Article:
The passage centres round the character of Bertha Mason, the first wife of Mr. Rochester in Jane Eyre. It is a novel by the English writer Charlotte Bronte. The novel was first published on 16 October 1847, by Smith, Elder & Co. of London, England, under the pen name "Currer Bell".
At Thornfield, Mr. Rocehster, Mr. Mason and Jane climbed up the third story and Jane comes to know that Bertha had bit and stabbed her brother in that room. He lifted a tapestry for unrevealing a door. In that room she finds Bertha Mason and her carer Grace Poole. Bertha tries to strangle her husband. In this novel she is an abused wife roughly interpreted as the mad woman in the attic (Pike 261). Years of confinement has contributed to her mental illness and increasing violence. Her insane and violet behaviour has become frightening to tolerate. She behaves like a beast crawling on her limbs and snarling like a monster (Wootton 25). She was imprisoned in the attic room for long 10 years under the control of a hired nurse, Grace Poole. Bertha’s first introduction with Jane was described as, “it snatched and growled like some strange wild animal: but it was covered with clothing, and a quantity of dark, grizzled hair, wild as a mane, hid its head and face.”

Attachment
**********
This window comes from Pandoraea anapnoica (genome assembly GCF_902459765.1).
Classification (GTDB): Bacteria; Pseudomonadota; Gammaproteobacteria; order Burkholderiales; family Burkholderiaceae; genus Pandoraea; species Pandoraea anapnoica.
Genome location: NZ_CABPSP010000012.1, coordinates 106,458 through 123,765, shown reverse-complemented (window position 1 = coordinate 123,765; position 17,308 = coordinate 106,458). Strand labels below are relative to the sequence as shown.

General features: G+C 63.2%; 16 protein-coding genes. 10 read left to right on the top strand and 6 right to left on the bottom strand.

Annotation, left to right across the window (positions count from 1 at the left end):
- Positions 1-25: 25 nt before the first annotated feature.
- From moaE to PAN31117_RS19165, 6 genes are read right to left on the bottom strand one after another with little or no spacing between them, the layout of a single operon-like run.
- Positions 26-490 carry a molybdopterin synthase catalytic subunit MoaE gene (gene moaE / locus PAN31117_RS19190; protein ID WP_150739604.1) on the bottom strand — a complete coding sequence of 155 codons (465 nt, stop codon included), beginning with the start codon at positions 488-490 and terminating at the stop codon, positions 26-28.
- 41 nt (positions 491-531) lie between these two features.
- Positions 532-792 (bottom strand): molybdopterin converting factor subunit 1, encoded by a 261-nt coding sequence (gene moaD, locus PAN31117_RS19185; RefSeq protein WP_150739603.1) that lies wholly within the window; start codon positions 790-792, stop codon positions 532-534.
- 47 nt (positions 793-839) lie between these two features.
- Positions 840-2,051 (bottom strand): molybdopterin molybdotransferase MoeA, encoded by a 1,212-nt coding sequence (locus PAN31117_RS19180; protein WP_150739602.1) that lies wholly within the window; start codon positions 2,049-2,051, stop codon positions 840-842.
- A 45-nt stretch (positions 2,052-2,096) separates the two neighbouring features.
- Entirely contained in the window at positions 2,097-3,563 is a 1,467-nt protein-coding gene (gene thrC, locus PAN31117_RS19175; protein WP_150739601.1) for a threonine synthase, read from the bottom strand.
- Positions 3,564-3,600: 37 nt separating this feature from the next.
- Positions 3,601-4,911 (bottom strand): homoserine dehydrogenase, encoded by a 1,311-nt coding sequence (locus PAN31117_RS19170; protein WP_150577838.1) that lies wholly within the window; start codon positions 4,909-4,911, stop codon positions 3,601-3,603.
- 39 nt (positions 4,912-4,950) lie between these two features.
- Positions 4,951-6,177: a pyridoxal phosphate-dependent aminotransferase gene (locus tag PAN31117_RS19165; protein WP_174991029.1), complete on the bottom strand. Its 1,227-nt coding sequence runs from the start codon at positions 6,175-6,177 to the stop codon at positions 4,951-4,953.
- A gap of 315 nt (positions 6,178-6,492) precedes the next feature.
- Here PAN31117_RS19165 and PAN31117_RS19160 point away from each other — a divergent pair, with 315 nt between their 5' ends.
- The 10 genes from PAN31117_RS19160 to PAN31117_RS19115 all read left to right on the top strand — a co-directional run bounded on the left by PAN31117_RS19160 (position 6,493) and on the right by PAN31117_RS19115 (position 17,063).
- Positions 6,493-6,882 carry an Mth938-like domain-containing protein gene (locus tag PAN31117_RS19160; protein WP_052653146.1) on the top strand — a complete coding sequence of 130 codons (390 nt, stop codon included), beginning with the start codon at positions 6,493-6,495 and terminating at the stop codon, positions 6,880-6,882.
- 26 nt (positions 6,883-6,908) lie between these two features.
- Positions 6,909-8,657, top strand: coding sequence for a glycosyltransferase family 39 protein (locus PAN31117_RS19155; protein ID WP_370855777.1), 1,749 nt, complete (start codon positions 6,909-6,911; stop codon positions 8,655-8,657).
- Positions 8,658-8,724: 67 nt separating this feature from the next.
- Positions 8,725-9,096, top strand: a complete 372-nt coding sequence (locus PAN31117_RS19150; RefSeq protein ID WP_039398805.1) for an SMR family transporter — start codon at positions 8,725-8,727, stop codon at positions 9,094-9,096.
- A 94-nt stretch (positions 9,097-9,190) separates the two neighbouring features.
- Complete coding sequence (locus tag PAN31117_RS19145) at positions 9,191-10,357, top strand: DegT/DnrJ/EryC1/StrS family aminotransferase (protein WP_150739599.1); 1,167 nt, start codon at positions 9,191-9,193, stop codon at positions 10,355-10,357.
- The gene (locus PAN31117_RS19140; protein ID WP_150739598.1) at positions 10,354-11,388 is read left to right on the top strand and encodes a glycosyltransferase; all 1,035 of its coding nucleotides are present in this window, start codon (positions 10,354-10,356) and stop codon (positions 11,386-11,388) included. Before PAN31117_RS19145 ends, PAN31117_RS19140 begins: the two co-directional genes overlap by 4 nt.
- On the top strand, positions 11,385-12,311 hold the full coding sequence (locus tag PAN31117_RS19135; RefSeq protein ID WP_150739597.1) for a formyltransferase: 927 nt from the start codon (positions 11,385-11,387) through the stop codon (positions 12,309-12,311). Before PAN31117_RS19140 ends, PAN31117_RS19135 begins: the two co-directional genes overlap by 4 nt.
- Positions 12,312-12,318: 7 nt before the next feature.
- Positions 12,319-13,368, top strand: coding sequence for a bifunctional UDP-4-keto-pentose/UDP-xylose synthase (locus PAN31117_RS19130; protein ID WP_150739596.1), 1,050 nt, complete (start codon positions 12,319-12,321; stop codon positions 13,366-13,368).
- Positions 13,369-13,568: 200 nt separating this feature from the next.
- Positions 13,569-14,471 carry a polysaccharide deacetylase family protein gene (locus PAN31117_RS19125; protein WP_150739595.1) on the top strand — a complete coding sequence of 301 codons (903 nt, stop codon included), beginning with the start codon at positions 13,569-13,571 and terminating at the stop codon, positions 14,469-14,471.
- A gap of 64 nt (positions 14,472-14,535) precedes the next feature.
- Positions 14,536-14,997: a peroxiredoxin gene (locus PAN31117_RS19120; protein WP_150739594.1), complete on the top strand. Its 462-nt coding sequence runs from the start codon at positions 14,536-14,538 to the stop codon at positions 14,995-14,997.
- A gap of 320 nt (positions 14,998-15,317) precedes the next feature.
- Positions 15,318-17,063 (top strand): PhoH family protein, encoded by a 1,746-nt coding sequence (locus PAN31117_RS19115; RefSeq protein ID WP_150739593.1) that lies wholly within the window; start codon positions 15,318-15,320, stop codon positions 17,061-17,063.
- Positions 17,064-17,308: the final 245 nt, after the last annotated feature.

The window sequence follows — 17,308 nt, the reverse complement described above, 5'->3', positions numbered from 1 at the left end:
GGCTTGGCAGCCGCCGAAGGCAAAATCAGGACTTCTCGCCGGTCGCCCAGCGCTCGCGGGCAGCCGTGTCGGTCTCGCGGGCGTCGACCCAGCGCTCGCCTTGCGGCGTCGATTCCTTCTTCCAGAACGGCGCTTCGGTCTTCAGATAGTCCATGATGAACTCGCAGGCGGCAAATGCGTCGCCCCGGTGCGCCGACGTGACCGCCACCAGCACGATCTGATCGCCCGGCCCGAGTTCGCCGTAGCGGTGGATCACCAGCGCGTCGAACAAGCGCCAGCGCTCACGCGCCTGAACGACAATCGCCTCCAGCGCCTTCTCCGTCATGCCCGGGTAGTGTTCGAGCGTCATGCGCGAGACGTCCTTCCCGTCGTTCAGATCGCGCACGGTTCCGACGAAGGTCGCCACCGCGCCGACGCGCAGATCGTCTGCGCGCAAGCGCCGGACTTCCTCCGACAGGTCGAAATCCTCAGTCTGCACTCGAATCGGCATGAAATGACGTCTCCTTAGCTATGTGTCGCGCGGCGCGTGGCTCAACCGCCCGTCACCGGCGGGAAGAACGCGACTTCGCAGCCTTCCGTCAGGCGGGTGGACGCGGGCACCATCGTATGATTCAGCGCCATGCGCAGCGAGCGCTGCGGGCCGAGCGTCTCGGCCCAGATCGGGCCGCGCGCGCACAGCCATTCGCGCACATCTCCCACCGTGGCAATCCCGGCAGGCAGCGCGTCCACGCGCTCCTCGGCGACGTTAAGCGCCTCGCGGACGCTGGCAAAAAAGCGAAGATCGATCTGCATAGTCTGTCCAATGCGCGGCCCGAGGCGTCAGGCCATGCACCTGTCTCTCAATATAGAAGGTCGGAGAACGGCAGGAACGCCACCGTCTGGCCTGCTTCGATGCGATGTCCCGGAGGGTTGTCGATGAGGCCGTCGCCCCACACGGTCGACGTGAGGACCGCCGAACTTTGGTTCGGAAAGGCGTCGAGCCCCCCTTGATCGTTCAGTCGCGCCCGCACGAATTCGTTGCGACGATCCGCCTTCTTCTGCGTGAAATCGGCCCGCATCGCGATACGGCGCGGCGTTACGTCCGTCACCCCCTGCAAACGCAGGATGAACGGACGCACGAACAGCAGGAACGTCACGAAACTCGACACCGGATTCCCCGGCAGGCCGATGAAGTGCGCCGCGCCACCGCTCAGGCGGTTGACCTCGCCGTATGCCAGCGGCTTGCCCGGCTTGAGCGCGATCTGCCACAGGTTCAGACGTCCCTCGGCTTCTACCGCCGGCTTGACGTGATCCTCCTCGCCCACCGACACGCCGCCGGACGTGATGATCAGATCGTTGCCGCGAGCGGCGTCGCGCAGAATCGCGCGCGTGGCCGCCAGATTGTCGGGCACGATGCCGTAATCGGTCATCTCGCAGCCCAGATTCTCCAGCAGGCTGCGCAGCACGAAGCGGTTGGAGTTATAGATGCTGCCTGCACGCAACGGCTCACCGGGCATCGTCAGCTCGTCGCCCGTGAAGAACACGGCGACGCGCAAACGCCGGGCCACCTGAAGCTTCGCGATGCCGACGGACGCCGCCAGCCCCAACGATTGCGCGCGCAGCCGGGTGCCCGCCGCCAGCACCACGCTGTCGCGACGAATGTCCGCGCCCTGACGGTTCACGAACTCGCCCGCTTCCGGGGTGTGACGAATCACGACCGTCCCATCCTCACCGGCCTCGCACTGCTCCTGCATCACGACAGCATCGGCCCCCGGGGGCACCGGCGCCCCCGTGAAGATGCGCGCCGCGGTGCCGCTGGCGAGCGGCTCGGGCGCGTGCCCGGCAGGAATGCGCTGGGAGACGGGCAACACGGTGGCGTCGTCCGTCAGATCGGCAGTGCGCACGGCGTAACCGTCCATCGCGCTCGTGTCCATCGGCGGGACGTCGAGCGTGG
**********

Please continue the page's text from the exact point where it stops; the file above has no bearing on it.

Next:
The setting plays an important role in the novel. The attic room described in the novel is a prison for Bertha where she has spent a long ten years of isolation, taken advantage of Poole’s absence and harm others in the house (Pietrzak-Franger 268). The entry to the room is secretive. The door is black and low which is opened by a master key. The secrecy of the room records the shame associated with a mad wife from the perspective of Mr. Rochester (Giles 80). The room is tapestried, has a great bed along with a pictorial cabinet. This represents a typical Victorian room and does not match with the violent character of Bertha. Immediately after this picture, the reader come across a warning that reminds Mr. Mason of a memory of violence. The attic room had no window which clearly reveals that the human living there is not recognised as a human being. In the room fire is guarded also. Grace Poole is found to be cooking for Bertha. This denotes a complete separation from the outer world where, the food is also cooked inside the room. Complete desolation in the attic reminds the readers of the Red Room where Jane herself used to feel like a ‘mad cat’ (Pietrzak-Franger 271). The mad woman is not referred to as woman at first but referred to a “clothed hyena” that “rose up and stood tall on its hind-feet”. Just like a master of a wild beast in the zoo, Rochester pacifies violent Bertha and binds her with a cord in a chair then turns to the spectator with a smile of satisfaction (Owsley 56). It is the satisfaction of winning of a powerful over a powerless.